In the national election of Sept. 24, six parties earned enough votes to get seated in the Bundestag — most notably, the right-wing populist Alternative for Germany party, known as AfD.…  Seguir leyendo »

Jens Spahn at the Bundestag in Berlin last month. Having served in the Ministry of Finance, Mr. Spahn has a keen sense for Germany’s economic, political and financial entanglement with the world. Credit Clemens Bilan/European Pressphoto Agency

Ever since Angela Merkel’s center-right Christian Democrats lost five million voters to the right-wing populist Alternative for Germany in September, mainstream German conservatives have been in a panic. This is not just the usual blame game after a major electoral setback. It’s a long-simmering crisis finally boiling over — and Ms. Merkel is at the heart of it.

The past decades have put conservatism in Germany to an existential test. The grand currents of contemporary history in the Western world have smashed the shrine of its principles. Globalization and migration challenged the Christian Democrats’ embrace of a German “Leitkultur,” the notion that there is a single, coherent “leading culture.”…  Seguir leyendo »

German Chancellor Angela Merkel prepares to welcome Georgia’s prime minister in September. (AFP/Getty Images)

Before Germany’s  Sept. 24 federal election, observers often commented that its economy was “firing on all cylinders.” GDP growth will likely exceed 2 percent in 2017, the strongest rate in half a decade. Unemployment levels are at their lowest since German unification in 1990.

Yet the strength of the German economy did not seem to help Chancellor Angela Merkel at the polls, as her Christian Democratic alliance (CDU/CSU) received only 33 percent of the vote — their worst result since 1949 and an 8.5 percentage point drop in support from the previous election in 2013.

This might come as quite a puzzling outcome, because the state of the economy and election results are supposed to be closely related.…  Seguir leyendo »

Alexander Gauland y Alice Weidel, líderes de Alternativa para Alemania (AfD), en septiembre en una declaración ante los medios. JOHN MACDOUGALL (AFP)

Unas semanas después de las elecciones, Alemania todavía se encuentra estupefacta. No ya por el hecho de que todos los socios de la Gran Coalición (CDU, CSU y SPD) gobernante entre 2013-2017 hayan sido duramente castigados por los votantes. Tampoco se debe a que Angela Merkel tenga problemas para formar Gobierno tras su agridulce victoria. La raíz del desconcierto radica en la impetuosa entrada del partido de extrema derecha Alternativa para Alemania (AfD) en el Bundestag, el parlamento federal alemán. A continuación nos centramos en dos áreas clave para analizar y comprender las implicaciones del éxito electoral de la fuerza ultraderechista: primero, el marco institucional, y en segundo lugar, la campaña electoral y las características del votante de la AfD.…  Seguir leyendo »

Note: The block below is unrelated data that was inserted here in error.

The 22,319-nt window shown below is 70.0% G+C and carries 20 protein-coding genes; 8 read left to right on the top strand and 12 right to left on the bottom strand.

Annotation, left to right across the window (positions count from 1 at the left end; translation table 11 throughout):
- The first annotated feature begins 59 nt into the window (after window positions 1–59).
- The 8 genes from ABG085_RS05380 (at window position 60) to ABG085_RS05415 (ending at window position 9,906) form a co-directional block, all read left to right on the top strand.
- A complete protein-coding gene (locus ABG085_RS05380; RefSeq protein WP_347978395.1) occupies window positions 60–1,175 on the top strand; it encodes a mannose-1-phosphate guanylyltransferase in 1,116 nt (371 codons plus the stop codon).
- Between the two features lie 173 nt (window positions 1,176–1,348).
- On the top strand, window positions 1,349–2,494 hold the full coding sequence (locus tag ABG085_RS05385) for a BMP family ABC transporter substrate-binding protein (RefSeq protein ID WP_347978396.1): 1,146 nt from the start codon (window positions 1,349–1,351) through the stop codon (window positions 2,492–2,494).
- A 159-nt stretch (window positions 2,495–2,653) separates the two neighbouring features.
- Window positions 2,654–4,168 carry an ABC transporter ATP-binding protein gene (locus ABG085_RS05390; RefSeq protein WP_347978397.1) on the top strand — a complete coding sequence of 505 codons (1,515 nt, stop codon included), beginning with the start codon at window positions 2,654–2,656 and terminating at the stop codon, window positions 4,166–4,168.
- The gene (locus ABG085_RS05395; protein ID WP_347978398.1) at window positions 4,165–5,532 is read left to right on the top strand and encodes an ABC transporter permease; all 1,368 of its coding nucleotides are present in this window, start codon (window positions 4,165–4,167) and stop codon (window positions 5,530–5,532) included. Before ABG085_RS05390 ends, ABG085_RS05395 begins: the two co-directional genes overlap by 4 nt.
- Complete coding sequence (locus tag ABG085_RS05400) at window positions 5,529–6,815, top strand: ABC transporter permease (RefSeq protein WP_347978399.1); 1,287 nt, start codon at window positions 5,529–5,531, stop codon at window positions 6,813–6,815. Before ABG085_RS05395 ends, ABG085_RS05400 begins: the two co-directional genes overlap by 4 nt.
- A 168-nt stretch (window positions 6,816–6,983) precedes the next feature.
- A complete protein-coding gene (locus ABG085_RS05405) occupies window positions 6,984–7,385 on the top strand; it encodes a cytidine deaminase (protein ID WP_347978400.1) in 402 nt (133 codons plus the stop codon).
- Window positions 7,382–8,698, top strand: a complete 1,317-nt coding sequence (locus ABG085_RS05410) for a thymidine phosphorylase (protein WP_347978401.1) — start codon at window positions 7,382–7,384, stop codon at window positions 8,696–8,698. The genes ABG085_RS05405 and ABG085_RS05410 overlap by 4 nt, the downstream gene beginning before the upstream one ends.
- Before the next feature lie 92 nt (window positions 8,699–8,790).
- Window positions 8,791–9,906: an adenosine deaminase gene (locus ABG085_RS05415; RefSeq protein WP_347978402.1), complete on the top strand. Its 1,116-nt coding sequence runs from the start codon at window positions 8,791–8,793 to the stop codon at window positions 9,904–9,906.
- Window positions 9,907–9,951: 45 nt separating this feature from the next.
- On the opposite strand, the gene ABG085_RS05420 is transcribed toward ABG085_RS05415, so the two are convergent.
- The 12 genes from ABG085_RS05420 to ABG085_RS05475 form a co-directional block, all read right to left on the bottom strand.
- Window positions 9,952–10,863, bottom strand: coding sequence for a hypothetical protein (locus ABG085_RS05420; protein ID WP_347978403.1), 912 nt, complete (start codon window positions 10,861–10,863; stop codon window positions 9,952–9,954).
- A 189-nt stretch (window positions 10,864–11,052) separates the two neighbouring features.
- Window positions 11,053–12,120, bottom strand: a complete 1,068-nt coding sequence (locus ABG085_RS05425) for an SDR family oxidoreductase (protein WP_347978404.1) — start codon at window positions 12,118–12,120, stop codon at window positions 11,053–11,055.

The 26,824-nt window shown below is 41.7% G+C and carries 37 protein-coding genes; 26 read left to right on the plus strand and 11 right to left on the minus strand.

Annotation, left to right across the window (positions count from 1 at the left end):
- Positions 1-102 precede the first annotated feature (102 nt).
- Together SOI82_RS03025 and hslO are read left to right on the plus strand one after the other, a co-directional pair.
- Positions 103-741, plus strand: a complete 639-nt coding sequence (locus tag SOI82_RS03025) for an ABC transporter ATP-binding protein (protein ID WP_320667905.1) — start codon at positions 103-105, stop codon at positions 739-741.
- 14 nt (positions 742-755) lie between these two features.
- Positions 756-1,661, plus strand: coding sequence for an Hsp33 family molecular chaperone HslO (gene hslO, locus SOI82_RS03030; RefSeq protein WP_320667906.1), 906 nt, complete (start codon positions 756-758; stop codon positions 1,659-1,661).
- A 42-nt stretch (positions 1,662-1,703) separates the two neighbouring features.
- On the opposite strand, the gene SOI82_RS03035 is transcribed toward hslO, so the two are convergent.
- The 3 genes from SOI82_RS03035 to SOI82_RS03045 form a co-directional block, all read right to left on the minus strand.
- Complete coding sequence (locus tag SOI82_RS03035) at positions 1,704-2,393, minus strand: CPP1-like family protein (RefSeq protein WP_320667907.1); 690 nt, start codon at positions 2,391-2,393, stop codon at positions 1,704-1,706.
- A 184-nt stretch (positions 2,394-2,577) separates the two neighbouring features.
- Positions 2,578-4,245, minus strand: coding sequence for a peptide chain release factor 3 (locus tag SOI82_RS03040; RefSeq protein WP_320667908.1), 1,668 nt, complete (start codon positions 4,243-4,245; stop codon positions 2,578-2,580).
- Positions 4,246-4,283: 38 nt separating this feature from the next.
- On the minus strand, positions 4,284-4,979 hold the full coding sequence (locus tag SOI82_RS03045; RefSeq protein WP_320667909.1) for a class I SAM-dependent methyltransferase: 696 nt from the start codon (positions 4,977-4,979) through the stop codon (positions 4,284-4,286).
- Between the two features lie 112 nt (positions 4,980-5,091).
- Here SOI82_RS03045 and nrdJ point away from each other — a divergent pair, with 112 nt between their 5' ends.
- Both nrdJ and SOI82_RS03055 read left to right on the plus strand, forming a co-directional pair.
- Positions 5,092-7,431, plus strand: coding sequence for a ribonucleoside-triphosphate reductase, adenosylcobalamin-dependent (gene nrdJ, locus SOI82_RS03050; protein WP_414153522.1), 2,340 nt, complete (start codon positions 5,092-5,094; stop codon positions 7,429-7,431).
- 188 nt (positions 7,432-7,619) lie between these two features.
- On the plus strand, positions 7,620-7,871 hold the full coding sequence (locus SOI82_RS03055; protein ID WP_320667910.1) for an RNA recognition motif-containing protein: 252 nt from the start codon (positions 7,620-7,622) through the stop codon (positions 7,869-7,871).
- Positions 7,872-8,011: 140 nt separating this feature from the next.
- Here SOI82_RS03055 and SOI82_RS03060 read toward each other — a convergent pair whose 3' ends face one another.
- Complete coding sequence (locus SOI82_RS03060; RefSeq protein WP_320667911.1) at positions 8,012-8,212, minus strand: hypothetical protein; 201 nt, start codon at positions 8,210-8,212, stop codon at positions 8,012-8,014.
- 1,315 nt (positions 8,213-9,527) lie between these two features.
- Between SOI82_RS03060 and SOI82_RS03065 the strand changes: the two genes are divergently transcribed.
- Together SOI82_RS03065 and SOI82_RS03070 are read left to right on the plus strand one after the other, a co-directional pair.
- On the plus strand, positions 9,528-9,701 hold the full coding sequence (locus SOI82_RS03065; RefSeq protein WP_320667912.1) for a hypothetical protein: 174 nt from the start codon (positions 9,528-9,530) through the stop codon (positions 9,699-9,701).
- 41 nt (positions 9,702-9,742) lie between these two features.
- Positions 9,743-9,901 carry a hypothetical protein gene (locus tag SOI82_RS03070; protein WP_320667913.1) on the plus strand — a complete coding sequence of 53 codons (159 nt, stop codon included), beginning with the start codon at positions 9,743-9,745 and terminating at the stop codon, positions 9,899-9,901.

El resultado de las recientes elecciones federales alemanas fue inesperado y preocupante, al menos para los estándares del país. Los dos partidos principales, el Socialdemócrata (SPD) y la Unión Demócrata Cristiana (CDU), junto a su partido hermano bávaro, la Unión Social Cristiana (CSU), recibieron el castigo de las urnas después de haber gobernado durante los últimos cuatro años como una gran coalición liderada por la canciller Angela Merkel.

El SPD obtuvo su peor resultado en unas federales desde las primeras celebradas en la República Federal en 1949. De igual modo, la alianza CDU/CSU tuvo su segundo peor desempeño desde 1949, y la CSU sufrió la peor derrota electoral de su historia.…  Seguir leyendo »

“Si se alía con los liberales, estoy muerto”. Esta fue la confesión de Emmanuel Macron pocos días antes de las elecciones alemanas. En efecto, gran parte de las esperanzas para la reforma europea pasaban por un final satisfactorio del ciclo electoral de 2017 en Alemania, después de la derrota de Le Pen en Francia, de Wilders en Holanda y de Höfer en Austria. Absorbido el shock del Brexit y la victoria de Trump, el nuevo curso político europeo debía abrirse con el impulso de un motor franco-alemán renovado, con una Angela Merkel revalidada en las urnas y las propuestas de Macron para la reforma de la UE y la zona euro.…  Seguir leyendo »

Workers remove an election poster of the Christian Democrats with a photo of German Chancellor Angela Merkel in Berlin, Monday, Sept. 25, 2017 after Sunday’s parliament elections. Merkel faces a complicated quest to form a new government for Europe’s biggest economy and find answers to the rise of a nationalist, anti-migrant party. (Wolfgang Kumm/dpa via AP)

In Germany’s federal election last month, the Liberals (FDP) more than doubled their vote share to 10.7 percent. Post-election analysis has focused primarily on the losses of Chancellor Angela Merkel’s Christian Democratic Union (CDU) and the rise of the anti-immigration, new national conservative party, Alternative für Deutschland (AfD).

There’s another story here — the CDU actually lost more voters to the Liberals than the AfD, and the FDP was also a clear winner in this election. What does this tell us about shifting party loyalties, and what happens now? Our research gives some clues.

The Social Democratic Party (SPD), which had its worst electoral result in postwar German history, quickly announced that it would not be part of another Grand Coalition with CDU.…  Seguir leyendo »